No hero at Home, Hotel Rwanda Protagonist is a Critic In Exile
Paul Rusesabagina may be a hero, the real-life Hotel Rwanda operator who saved an estimated 1,200 lives by bartering words, cash and courage to save family, friends, neighbors and co-workers.
Yet the nonfictional subject of the 2004 movie cannot go back again.
The son of a Hutu father and a Tutsi mother - considered a Hutu by Rwandan standards - could have died for standing up to the radical 1994 Hutus who were butchering Tutsis and the Hutus who supported them. He saved hundreds in his Mille Collines hotel.
Instead, he says he is persona non grata in today's "democratic" Rwanda, with its Tutsi-dominated government. The 53-year-old has lived in exile in Brussels since 1996. His sons and nieces attend U.S. schools.
When Stuart Muszynski of the Cleveland-area charity Project Love was in long-distance discussions with Rusesabagina about the group's Humanitarian of the Year award this year, Muszynski says he unexpectedly got an e-mail from the Rwandan government. It said Rusesabagina wasn't a hero and didn't deserve the award.
Rusesabagina came to Cleveland anyway, and Muszynski presented the award to him Thursday night at a ceremony in Aurora.
Why is the hero of Hotel Rwanda not considered a hero in Rwanda?
His detractors accuse him of not saving as many people as he claimed, of taking money from the hotel guests he saved, of other supposed misdemeanors and exaggerations.
But Rusesabagina told a group of Plain Dealer editors and reporters Thursday that such sniping didn't start until he began publicly criticizing Rwandan President Paul Kagame for his Tutsi rebel background and for allegedly suppressing Hutu opponents.
Rusesabagina says those disappearances and arrests continue.
"So, I do not keep quiet."
This has earned Rusesabagina the label "divisionist" back home. "Divisionism" is a potential criminal offense in a country trying to move beyond ethnic labels. Abolished are the old identity cards, job quotas and other ethnic markers that used to keep Tutsis and Hutus in their separate castes. Hutus outnumber Tutsis by five to one, but, until the 1960s, Hutus were subordinate to Tutsis, the traditional power-brokers in Rwandan society.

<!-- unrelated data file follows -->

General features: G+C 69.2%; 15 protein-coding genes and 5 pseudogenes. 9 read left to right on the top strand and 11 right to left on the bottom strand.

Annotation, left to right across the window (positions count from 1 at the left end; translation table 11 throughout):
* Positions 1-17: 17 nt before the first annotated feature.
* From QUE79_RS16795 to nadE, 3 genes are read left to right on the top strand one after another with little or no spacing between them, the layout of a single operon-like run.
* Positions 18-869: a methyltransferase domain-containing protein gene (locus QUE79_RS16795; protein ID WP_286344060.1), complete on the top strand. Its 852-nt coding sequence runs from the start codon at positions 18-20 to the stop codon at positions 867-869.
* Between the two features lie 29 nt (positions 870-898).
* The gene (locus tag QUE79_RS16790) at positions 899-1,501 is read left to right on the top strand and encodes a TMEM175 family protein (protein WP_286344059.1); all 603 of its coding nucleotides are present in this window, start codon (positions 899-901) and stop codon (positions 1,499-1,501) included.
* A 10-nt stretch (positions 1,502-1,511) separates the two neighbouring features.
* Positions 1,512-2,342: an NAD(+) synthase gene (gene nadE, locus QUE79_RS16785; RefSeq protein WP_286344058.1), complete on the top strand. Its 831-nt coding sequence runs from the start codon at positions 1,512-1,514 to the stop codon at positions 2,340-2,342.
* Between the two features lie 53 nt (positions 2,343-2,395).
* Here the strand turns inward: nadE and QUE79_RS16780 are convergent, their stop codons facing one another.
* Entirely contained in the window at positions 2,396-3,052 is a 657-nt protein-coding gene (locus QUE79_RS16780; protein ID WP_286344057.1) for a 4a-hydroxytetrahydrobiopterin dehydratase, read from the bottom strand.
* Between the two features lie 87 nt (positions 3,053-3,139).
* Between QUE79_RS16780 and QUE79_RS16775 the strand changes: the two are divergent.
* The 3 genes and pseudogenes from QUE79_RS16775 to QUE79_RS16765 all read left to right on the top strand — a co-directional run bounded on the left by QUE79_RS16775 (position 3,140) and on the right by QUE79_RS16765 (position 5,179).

Yet Rusesabagina says this clamp on ethnic discussion just perpetuates hidden ethnic hatreds and prevents an understanding of all of the factors that contributed to the genocide - meaning it could happen again.
Tutsis, he argues, will come away believing that all Hutus are to blame for the 1994 genocide that killed more than half a million of them and tens of thousands of moderate Hutus. Meanwhile, he said, there's no accountability for Tutsi rebels whose rural massacres against Hutu villagers contributed to the climate of intolerance and anger, he says.
The old Yugoslavia is an example of how hard it is simply to close the door on ethnic violence.
After the brutal slaughters of World War II, Communist leader Josip Tito cemented over the mass graves and urged "brotherhood and unity" to erase the memories of intercommunal bloodshed. But the new mythology never took hold outside of the major cities. In the countryside and community halls, grievances festered until the horrific violence of the early 1990s.
Rwanda still may find its way.
Although the U.S. government called the 2003 Rwandan elections seriously flawed, Kagame - a Tutsi - could not have been elected president without substantial Hutu votes; even Tamany Hall would have had a hard time figuring out how to steal 85 percent of the ballots.
Yet every day that the Rwandan government avoids dealing with Rusesabagina and what he calls "the power of one" is a setback for that hopeful future.
The 1994 slaughter also came at a hopeful moment - when peace and reconciliation were in the air, and Hutus and Tutsis were about to share power.
That's the point - that extremists are still there, waiting and watching, while the human being who saved others despite the risk to himself is denied a domestic voice. The Hotel Rwanda hero should be able to go home again - for his own sake and his nation's.
Sullivan is The Plain Dealer's foreign-affairs columnist and an associate editor of the editorial pages.
© 2007 The Cleveland Plain Dealer